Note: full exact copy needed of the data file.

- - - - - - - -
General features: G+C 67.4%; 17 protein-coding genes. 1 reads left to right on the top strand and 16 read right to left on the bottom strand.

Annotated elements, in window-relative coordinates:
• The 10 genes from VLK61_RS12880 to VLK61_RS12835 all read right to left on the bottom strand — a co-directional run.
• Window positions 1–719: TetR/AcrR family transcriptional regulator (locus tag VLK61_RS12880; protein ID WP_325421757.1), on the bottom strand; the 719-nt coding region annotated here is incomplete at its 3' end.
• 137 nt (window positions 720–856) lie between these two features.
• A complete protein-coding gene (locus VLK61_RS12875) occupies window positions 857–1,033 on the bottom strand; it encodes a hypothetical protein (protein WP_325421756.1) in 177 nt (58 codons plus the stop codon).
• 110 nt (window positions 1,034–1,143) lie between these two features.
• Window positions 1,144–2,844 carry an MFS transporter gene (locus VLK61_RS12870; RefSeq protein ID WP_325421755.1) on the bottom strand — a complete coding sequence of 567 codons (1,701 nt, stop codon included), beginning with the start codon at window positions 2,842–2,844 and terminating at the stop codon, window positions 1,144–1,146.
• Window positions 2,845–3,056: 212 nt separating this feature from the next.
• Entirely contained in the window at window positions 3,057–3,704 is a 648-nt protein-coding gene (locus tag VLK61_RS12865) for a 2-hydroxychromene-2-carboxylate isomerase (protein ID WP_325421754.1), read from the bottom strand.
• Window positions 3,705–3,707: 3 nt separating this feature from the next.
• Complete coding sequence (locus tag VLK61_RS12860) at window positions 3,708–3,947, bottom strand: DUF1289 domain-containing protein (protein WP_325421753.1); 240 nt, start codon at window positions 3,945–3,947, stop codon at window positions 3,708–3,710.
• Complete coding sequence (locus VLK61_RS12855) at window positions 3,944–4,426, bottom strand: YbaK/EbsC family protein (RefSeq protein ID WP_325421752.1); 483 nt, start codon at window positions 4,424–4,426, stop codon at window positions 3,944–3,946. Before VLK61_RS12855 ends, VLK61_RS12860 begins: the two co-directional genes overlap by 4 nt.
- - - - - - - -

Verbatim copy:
General features: G+C 67.4%; 17 protein-coding genes. 1 reads left to right on the top strand and 16 read right to left on the bottom strand.

Annotated elements, in window-relative coordinates:
• The 10 genes from VLK61_RS12880 to VLK61_RS12835 all read right to left on the bottom strand — a co-directional run.
• Window positions 1–719: TetR/AcrR family transcriptional regulator (locus tag VLK61_RS12880; protein ID WP_325421757.1), on the bottom strand; the 719-nt coding region annotated here is incomplete at its 3' end.
• 137 nt (window positions 720–856) lie between these two features.
• A complete protein-coding gene (locus VLK61_RS12875) occupies window positions 857–1,033 on the bottom strand; it encodes a hypothetical protein (protein WP_325421756.1) in 177 nt (58 codons plus the stop codon).
• 110 nt (window positions 1,034–1,143) lie between these two features.
• Window positions 1,144–2,844 carry an MFS transporter gene (locus VLK61_RS12870; RefSeq protein ID WP_325421755.1) on the bottom strand — a complete coding sequence of 567 codons (1,701 nt, stop codon included), beginning with the start codon at window positions 2,842–2,844 and terminating at the stop codon, window positions 1,144–1,146.
• Window positions 2,845–3,056: 212 nt separating this feature from the next.
• Entirely contained in the window at window positions 3,057–3,704 is a 648-nt protein-coding gene (locus tag VLK61_RS12865) for a 2-hydroxychromene-2-carboxylate isomerase (protein ID WP_325421754.1), read from the bottom strand.
• Window positions 3,705–3,707: 3 nt separating this feature from the next.
• Complete coding sequence (locus tag VLK61_RS12860) at window positions 3,708–3,947, bottom strand: DUF1289 domain-containing protein (protein WP_325421753.1); 240 nt, start codon at window positions 3,945–3,947, stop codon at window positions 3,708–3,710.
• Complete coding sequence (locus VLK61_RS12855) at window positions 3,944–4,426, bottom strand: YbaK/EbsC family protein (RefSeq protein ID WP_325421752.1); 483 nt, start codon at window positions 4,424–4,426, stop codon at window positions 3,944–3,946. Before VLK61_RS12855 ends, VLK61_RS12860 begins: the two co-directional genes overlap by 4 nt.